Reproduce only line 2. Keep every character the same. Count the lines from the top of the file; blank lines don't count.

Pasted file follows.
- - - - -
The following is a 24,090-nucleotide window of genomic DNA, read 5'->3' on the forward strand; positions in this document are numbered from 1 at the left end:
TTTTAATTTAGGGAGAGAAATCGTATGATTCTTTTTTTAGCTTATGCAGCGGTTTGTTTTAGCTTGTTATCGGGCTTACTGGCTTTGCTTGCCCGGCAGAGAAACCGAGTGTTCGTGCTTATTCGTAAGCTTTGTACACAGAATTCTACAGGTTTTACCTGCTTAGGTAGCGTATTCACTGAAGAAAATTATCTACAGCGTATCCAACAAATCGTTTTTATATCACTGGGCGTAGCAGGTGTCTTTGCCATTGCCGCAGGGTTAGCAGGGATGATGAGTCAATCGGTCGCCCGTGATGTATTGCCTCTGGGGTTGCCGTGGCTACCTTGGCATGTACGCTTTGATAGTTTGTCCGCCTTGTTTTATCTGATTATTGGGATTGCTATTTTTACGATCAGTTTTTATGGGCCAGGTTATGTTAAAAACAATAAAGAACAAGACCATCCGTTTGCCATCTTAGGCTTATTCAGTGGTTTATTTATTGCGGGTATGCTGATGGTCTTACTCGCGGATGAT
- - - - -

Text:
TTTTAATTTAGGGAGAGAAATCGTATGATTCTTTTTTTAGCTTATGCAGCGGTTTGTTTTAGCTTGTTATCGGGCTTACTGGCTTTGCTTGCCCGGCAGAGAAACCGAGTGTTCGTGCTTATTCGTAAGCTTTGTACACAGAATTCTACAGGTTTTACCTGCTTAGGTAGCGTATTCACTGAAGAAAATTATCTACAGCGTATCCAACAAATCGTTTTTATATCACTGGGCGTAGCAGGTGTCTTTGCCATTGCCGCAGGGTTAGCAGGGATGATGAGTCAATCGGTCGCCCGTGATGTATTGCCTCTGGGGTTGCCGTGGCTACCTTGGCATGTACGCTTTGATAGTTTGTCCGCCTTGTTTTATCTGATTATTGGGATTGCTATTTTTACGATCAGTTTTTATGGGCCAGGTTATGTTAAAAACAATAAAGAACAAGACCATCCGTTTGCCATCTTAGGCTTATTCAGTGGTTTATTTATTGCGGGTATGCTGATGGTCTTACTCGCGGATGAT